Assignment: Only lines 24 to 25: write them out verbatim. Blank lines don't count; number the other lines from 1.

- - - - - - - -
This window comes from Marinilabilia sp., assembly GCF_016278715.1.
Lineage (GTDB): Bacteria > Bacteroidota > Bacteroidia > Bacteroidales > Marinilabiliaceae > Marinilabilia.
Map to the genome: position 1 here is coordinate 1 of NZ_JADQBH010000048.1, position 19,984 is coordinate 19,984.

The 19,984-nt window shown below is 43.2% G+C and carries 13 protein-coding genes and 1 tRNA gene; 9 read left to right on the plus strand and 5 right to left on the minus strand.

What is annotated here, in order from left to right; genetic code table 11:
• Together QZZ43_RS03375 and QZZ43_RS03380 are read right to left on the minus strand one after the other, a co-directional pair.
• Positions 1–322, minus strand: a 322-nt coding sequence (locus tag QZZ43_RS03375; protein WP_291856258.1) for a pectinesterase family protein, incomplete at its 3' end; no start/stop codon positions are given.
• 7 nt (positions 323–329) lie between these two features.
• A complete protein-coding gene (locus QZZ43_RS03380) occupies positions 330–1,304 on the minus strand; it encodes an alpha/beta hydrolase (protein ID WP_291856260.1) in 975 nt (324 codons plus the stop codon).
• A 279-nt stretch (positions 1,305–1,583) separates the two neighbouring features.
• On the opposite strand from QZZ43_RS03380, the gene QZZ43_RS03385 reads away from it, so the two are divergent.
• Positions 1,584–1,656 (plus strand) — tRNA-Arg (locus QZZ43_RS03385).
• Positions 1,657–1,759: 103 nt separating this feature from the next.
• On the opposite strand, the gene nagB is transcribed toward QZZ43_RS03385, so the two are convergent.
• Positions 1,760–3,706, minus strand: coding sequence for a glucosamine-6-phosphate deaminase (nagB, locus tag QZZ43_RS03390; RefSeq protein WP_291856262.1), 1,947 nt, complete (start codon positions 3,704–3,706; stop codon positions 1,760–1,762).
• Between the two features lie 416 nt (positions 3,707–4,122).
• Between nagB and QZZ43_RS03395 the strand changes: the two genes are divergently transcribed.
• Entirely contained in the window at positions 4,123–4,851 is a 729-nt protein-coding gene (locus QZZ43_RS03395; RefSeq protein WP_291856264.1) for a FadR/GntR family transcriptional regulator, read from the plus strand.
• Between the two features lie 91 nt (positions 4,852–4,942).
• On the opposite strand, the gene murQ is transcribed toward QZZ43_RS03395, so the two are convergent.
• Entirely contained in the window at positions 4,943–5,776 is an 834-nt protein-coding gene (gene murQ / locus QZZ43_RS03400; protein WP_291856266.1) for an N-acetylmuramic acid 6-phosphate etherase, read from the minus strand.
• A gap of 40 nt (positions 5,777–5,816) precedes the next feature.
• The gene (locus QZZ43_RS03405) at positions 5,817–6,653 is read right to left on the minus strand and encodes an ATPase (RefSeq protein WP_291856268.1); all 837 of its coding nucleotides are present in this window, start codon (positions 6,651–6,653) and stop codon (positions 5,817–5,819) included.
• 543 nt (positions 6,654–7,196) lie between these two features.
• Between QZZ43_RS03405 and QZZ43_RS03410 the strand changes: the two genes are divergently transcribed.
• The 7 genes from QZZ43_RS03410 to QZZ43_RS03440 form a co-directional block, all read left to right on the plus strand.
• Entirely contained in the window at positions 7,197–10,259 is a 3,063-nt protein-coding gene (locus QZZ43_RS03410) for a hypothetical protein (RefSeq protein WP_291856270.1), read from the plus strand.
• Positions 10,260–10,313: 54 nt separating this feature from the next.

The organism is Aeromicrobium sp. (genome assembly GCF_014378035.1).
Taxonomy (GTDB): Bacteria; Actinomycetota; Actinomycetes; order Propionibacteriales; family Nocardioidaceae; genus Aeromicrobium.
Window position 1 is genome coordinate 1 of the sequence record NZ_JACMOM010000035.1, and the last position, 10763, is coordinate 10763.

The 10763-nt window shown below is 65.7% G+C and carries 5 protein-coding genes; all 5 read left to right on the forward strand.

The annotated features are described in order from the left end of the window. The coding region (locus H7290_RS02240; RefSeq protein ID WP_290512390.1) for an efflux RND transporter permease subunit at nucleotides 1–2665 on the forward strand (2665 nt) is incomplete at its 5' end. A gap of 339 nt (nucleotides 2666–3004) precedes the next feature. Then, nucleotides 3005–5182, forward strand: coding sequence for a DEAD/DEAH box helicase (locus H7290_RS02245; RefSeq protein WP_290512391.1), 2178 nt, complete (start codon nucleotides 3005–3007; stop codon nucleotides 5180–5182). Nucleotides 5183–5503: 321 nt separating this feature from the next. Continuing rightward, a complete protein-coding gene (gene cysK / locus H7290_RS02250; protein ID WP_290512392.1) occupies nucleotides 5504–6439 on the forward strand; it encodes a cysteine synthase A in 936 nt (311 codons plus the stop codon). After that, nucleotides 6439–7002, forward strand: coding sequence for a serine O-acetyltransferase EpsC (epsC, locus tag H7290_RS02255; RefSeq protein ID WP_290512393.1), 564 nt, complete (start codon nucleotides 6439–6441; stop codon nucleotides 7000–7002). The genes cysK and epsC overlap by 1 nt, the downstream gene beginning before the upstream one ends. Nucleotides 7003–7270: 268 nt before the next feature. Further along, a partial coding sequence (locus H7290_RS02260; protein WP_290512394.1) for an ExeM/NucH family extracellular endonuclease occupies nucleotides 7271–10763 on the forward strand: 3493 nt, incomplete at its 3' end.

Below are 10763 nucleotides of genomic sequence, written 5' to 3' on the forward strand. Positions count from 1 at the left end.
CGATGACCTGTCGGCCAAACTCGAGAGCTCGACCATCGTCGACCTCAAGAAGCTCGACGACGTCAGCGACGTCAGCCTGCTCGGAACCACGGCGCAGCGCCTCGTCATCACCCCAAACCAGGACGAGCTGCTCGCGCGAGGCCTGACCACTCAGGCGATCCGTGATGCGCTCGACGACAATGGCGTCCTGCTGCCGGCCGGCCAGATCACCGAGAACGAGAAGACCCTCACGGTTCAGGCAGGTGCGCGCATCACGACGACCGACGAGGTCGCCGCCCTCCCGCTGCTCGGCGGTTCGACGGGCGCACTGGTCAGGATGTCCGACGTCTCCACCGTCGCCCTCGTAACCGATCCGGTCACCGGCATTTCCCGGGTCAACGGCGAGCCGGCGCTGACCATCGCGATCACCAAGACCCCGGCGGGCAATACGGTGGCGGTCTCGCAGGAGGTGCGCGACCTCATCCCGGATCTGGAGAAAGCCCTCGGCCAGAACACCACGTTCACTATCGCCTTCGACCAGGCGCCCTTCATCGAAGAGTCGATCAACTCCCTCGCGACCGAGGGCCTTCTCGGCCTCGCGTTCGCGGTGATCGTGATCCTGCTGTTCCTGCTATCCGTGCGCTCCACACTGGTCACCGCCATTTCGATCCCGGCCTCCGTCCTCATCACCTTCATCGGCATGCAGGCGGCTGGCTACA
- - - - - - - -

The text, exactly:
• 543 nt (positions 6,654–7,196) lie between these two features.
• Between QZZ43_RS03405 and QZZ43_RS03410 the strand changes: the two genes are divergently transcribed.